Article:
All this took eight years because back in 2000 the Norsam technology could not handle the size of our library, and there was in fact, contrary to our assumptions, no library of already completed Genesis translations. There was no central depository of language information, either. So in order to gather 1,000 translations of Genesis and related linguistic information for those 1,000 language, Long Now created the Rosetta Project.

Cuban taekwondo athlete kicks ref in face, could face lifetime ban

Saturday, August 23rd, 2008

Cuban taekwondo athlete kicks ref in face, could face lifetime ban:

Cuba’s Angel Matos deliberately kicked a referee square in the face after he was disqualified in a bronze-medal match, prompting the World Taekwondo Federation to recommend Matos be banned for life.

“We didn’t expect anything like what you have witnessed to occur,” said WTF secretary general Yang Jin-suk. “I am at a loss for words.”

Yang also recommended Matos’ coach be banned.

Matos was winning 3-2, with 1:02 left in the second round, when he fell to the mat after being hit by his opponent, Kazakhstan’s Arman Chilmanov. Matos was sitting there, awaiting medical attention, when he was disqualified for taking too much injury time. Fighters get one minute, and Matos was disqualified when his time ran out.

Matos angrily questioned the call, pushed a judge, then pushed and kicked referee Chakir Chelbat of Sweden, who required stitches in his lip. Matos spat on the floor and was escorted out.

“This is an insult to the Olympic vision, an insult to the spirit of taekwondo and, in my opinion, an insult to mankind,” Yang said.

Matos’ coach was unapologetic.

“He was too strict,” Leudis Gonzalez said, referring to the decision to disqualify Matos. Afterward, he charged the match was fixed, accusing the Kazakhs of offering him money.

Although the arena announcer said Matos and his coach were banned effective immediately, Yang said due process must be followed before officially banning the two.

Where Europe Vanishes

Saturday, August 23rd, 2008

Robert Kaplan describes Georgia and the Caucasus as Where Europe Vanishes — in a piece from 2000:

On a narrow street in Tbilisi, I entered a dilapidated house with exposed mortar and peeling walls and an awful, eaten-away Soviet-era hallway. A door opened, and Zaal Kikodze, an archaeologist, invited me inside. Old books crammed every inch of wall space. Kikodze had a wiry ashen beard and wore a dark woolen work shirt. I asked him what Georgian history says about Georgia’s future.

He said, “At the stage of technology we have reached, nations work only if they float in the larger world. And what you have in this part of the world is fossilized nations—dead societies that have yet to revive. There are a group of young reformers in our parliament, educated in the West. But today Georgians only want heroes. And we will never be able to rely on the United States or NATO. We are too far from Europe, too close to Russia. NATO will not drop bombs for ten weeks to save Georgians from ethnic cleansing in Abkhazia, the way it bombed to save Albanians in Kosovo. Yet we still look toward Europe.”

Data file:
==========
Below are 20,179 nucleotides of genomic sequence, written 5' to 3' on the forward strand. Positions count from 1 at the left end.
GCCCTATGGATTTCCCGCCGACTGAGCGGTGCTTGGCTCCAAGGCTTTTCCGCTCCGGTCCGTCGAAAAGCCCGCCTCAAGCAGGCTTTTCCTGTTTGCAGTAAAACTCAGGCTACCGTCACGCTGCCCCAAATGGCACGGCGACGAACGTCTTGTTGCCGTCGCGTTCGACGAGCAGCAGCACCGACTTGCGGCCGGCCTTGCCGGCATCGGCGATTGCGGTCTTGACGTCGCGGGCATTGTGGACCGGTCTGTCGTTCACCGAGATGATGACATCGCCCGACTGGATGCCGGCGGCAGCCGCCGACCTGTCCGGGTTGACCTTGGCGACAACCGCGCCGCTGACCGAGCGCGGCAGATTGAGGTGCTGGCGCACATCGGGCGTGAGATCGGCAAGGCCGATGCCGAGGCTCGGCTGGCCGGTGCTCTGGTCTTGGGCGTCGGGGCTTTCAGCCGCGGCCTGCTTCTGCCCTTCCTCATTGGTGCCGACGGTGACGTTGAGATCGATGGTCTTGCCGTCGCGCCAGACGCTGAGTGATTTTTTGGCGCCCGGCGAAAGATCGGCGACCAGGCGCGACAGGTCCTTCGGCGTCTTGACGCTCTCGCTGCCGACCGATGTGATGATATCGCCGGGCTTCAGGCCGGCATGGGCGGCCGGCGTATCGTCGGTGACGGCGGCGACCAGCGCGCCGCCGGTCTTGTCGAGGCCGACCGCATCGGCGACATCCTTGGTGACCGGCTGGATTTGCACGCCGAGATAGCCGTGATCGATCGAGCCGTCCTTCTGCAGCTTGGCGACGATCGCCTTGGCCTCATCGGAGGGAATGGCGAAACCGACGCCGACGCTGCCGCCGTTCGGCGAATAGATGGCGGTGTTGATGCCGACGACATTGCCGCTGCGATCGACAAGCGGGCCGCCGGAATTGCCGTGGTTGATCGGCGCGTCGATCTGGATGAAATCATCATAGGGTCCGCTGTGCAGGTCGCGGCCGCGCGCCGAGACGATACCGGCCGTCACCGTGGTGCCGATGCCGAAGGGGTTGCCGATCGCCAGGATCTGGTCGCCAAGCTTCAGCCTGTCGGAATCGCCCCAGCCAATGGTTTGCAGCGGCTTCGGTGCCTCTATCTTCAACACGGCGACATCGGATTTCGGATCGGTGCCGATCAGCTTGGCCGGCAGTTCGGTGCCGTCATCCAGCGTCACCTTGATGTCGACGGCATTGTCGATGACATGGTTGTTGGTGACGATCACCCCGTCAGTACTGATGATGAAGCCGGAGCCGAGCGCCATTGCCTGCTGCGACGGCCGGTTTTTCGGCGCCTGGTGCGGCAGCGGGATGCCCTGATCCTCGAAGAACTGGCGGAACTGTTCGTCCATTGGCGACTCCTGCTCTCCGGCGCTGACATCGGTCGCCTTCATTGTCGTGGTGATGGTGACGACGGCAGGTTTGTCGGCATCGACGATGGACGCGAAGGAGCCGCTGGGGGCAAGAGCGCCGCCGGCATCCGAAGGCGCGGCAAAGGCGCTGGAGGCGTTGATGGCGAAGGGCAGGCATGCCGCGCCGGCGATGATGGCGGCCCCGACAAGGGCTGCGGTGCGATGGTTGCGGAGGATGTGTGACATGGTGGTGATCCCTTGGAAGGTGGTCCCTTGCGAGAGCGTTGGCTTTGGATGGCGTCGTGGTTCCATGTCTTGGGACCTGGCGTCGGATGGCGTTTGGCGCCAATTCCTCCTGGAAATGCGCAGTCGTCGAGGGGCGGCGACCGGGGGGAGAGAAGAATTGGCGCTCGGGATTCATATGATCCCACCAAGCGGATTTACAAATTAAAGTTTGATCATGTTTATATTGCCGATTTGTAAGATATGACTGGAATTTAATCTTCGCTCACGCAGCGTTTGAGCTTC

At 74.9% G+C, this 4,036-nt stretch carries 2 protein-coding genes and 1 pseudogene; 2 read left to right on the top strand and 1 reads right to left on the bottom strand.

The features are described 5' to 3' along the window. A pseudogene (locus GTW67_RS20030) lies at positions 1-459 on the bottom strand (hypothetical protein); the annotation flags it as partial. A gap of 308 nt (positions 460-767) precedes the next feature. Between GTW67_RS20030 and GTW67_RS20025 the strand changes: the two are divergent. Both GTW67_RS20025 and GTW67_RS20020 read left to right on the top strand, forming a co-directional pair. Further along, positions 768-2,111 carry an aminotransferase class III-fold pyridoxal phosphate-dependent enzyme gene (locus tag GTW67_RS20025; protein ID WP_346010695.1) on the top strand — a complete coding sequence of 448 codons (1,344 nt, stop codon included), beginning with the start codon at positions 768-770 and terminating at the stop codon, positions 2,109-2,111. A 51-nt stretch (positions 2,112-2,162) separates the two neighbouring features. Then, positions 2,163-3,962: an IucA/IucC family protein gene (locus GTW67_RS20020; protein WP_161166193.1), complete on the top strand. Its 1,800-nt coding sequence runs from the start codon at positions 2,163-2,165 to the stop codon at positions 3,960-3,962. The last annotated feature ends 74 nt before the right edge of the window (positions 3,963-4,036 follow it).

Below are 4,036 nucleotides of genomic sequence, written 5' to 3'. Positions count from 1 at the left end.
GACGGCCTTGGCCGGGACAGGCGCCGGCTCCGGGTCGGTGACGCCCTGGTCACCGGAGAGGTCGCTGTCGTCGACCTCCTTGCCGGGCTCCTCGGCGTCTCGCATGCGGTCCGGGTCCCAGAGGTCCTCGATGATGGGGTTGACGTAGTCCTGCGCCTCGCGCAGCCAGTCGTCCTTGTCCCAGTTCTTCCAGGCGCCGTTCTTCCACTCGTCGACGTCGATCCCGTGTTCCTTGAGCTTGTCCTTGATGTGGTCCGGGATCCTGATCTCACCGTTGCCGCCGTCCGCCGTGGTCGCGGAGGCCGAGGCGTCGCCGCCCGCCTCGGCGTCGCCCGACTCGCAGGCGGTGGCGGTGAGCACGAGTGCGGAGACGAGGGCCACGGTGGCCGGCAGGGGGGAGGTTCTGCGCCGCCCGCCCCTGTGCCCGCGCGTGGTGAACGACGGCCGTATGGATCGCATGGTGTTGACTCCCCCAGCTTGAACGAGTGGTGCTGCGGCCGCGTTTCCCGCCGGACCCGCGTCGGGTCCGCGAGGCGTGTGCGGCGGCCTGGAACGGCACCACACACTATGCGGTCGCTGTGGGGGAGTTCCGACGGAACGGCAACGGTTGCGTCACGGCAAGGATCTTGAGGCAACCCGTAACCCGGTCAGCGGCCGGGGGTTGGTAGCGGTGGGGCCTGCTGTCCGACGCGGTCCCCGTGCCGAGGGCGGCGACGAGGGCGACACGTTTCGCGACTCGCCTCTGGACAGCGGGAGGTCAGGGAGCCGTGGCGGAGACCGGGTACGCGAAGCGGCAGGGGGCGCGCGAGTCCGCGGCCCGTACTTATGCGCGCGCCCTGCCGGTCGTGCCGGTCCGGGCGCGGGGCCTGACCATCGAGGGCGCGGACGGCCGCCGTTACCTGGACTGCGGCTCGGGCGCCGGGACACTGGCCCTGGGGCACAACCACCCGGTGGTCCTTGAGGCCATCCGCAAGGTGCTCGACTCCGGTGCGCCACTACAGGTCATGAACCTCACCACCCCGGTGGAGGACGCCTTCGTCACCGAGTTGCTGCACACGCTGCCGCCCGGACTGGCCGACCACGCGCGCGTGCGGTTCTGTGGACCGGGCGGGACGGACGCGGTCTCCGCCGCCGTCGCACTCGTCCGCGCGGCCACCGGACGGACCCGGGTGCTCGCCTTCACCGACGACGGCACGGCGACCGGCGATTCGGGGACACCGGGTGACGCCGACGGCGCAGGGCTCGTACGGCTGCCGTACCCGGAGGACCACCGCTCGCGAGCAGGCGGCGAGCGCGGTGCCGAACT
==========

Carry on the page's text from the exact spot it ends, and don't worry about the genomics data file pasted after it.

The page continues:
Indie game designer earns raves for ‘Braid’

Saturday, August 23rd, 2008

Indie game designer Jonathan Blow spent three years and $180,000 making a masterpiece called Braid:

[O]ne of the highest-rated Xbox games of all time — the one sitting there at No. 8, just below “Call of Duty 4” and just above “Guitar Hero II” on the Metacritic charts — is a little downloadable thing decorated in watercolor artwork and steeped in old-school gameplay and basically created by one guy with a punk rock attitude and, if I had to guess, a brain approaching the size of the sun.

Game designer Jonathan Blow — a man with a reputation for speaking his mind whether other people like it or not — spent three years and more than $180,000 of his own money crafting “Braid.” Available for download through Xbox Live Arcade, “Braid” artfully blends old-school 2-D platforming with brain-tweaking puzzle gaming to create a sublime package that plays with the rules of time, plays with expectations, and just generally plays with your mind in a way that has left critics drooling all over themselves with praise.

They’re calling “Braid” “one of the most ingenious puzzle-based games ever devised,” and “a shining example of the intersection between art and technology,” and “the kind of game that will likely change the face of downloadable entertainment.”
“Braid” is not only earning mountains of praise, it’s also selling well, this despite being priced at $15 (unusually spendy for an XBLA game). According to, “Braid” has been purchased more than 100,600 times — gangbusters for an indie Arcade game. And while Blow’s contract with Microsoft prohibits him from discussing specifics, he says that between the XBLA sales and the forthcoming PC sales (launching within the next few months), he will have made his money back and more. Most importantly, he will have made enough money to support his next project.

Childhood’s End

Saturday, August 23rd, 2008

In Childhood’s End, Theodore Dalrymple, formerly of Britain, now living in northern France, notes that Britain is the worst country in the Western world in which to be a child, according to a recent UNICEF report. As he explains, the two poles of contemporary British child rearing are neglect and overindulgence: